If the single-purpose account appears to be used for editing that is not that of a WP:NEWBIE, this will likely raise suspicion that it is the bad hand of someone with a good hand and bad hand account. This includes accounts that are being used only to vandalize, propose articles for deletion, comment in existing deletion or other discussions, or to support another user's cause(s).
If an account's first edit or series of edits are the creation of a page in any namespace, the participation in a discussion, or even proposing an article for deletion, no rules have been broken. Everyone has to start somewhere. Many people decide to create an account after a long history of IP editing. Sometimes, the decision to create an account comes when one must do something that only a registered account can do, such as creating a page. It is not uncommon for the first edit of an account to be a page creation.
One of the most common triggers of a sock puppet investigation is a user not editing in a civil manner. This is because incivility creates an offended party who is likely to report it. Since uncivil editing leads to being blocked, an editor opening a new account, who appears to be both uncivil and sophisticated or experienced, will normally immediately come under suspicion of editing in bad faith as a block evading sock puppet. This is particularly true if an editor in a dispute has recently been blocked, and suddenly a new uncivil user appears in the dispute. An account which appears to exist for the primary purpose of making personal attacks on other editors might also be the bad hand of a pair of good hand, bad hand accounts. This type of sock puppet is used by an editor in bad faith, to break rules with one account, knowing it will eventually be blocked, intending to keep the other clean account. Uncivil editing alone is not conclusive proof that an account is a sock puppet, as some editors have difficulty in perfectly following this principle, and it is possible for a new uncivil editor to join a discussion at any time.
A lot of vandalism is committed by unregistered or newly registered users who seldom if at all edit Wikipedia, but are just being silly or who otherwise do not know better, or are otherwise making some test edit. But some vandalism is committed by those who are experienced users who know the system well.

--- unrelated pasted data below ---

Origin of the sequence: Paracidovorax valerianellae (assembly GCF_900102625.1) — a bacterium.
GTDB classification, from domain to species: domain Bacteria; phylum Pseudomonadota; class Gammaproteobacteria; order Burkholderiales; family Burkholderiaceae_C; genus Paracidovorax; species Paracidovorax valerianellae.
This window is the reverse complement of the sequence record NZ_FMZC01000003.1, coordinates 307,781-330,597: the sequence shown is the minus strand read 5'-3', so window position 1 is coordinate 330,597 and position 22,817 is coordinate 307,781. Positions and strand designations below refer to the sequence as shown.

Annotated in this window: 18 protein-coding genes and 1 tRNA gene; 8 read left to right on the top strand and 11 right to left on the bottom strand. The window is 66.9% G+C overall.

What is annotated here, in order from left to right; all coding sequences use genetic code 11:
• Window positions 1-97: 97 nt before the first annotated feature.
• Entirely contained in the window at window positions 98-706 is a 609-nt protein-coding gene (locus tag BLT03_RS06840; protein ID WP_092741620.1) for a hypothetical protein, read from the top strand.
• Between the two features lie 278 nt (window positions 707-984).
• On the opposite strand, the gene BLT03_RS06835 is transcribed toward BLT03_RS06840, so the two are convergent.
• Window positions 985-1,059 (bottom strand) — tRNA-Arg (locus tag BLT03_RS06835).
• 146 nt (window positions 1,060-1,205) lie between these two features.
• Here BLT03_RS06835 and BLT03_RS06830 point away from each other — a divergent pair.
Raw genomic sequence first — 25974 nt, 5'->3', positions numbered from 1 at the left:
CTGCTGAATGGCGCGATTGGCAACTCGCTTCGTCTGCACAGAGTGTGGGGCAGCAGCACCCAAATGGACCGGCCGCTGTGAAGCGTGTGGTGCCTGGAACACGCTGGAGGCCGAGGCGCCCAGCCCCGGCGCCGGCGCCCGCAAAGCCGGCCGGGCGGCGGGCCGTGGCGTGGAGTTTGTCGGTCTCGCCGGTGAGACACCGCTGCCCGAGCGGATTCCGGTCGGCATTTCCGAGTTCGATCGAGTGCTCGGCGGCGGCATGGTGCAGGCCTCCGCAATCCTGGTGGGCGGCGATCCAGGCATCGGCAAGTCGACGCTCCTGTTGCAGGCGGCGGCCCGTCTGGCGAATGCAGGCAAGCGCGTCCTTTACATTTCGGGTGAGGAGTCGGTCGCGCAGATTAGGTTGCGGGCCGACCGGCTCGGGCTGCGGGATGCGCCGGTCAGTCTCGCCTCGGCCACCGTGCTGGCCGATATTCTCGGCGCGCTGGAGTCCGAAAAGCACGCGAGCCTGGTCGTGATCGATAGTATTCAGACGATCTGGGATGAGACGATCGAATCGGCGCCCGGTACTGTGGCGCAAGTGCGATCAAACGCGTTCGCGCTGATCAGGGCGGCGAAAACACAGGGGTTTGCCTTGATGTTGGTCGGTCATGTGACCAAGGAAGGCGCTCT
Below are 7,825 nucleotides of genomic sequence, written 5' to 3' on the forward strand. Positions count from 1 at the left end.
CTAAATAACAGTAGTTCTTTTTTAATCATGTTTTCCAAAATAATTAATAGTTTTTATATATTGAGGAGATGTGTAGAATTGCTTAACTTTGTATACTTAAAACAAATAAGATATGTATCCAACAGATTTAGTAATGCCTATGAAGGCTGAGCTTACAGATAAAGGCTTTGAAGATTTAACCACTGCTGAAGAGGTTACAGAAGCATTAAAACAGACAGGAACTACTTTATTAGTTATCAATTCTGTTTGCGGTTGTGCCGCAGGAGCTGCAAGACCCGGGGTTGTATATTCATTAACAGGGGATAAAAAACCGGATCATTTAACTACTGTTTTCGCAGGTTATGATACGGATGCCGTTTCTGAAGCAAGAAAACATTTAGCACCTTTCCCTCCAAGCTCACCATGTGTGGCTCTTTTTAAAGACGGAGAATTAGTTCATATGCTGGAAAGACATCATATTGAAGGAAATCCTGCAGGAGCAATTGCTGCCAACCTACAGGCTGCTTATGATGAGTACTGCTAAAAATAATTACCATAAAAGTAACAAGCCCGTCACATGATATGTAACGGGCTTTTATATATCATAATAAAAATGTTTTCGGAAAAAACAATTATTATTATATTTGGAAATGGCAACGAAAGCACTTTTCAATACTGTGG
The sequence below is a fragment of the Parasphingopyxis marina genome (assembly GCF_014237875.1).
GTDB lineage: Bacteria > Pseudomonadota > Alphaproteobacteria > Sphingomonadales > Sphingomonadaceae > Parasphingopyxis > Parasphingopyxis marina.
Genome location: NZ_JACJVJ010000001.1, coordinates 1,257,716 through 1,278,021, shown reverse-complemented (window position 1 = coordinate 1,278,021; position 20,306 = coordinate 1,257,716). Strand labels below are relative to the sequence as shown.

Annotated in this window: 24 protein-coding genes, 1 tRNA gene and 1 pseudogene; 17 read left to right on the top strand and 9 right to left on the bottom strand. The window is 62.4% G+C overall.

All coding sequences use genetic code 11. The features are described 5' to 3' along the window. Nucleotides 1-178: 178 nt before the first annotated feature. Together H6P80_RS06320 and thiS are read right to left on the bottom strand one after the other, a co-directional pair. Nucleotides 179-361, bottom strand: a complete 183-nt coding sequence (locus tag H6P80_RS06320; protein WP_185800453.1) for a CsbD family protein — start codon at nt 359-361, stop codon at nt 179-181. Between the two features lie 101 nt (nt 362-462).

Certain types of vandalism take good wiki knowledge and planning. This includes mass vandalism (using a bot or other program), vandalizing a protected article, moving an article (page-move vandalism), or taking steps to cover up the vandalism so it goes unnoticed. Though not always, these acts are often committed by those using good-hand bad-hand accounts.
Engaging in an edit war
When there is an edit war in progress, sock puppetry may be and is often suspected, especially if two or more accounts taking one side appear to be behaving in exactly the same manner with no evidence they are operated by two different individuals with no connections. In particular, if the three revert rule is broken, and a block is required as a result, an investigation may take place to determine if the violator is operating any other accounts.
It is common during a discussion for one or even several editors to simply say "per [other editor]." This in itself is not a sign of sock puppetry, and in fact, it could be a sign of unanimous consensus. But it is of particular concern if an account, or even several accounts were formed after the discussion began, and take the same side.
The same is true in an edit war if more than one account were formed after the beginning of the discussion.
Vote-stacking may also be suspected when it would seem obvious to most that the consensus should be one way, but there are so many names saying something else.
If, for any reason, an account must be blocked or a user must be banned, since the entire IP address or range is affected, an investigation may take place to determine if other accounts may be using that address or range, and whether or not they are operated by the same individual.
- Wikipedia:An obvious sock is obvious
- Wikipedia:Consequences of sock puppetry
- Wikipedia:The duck test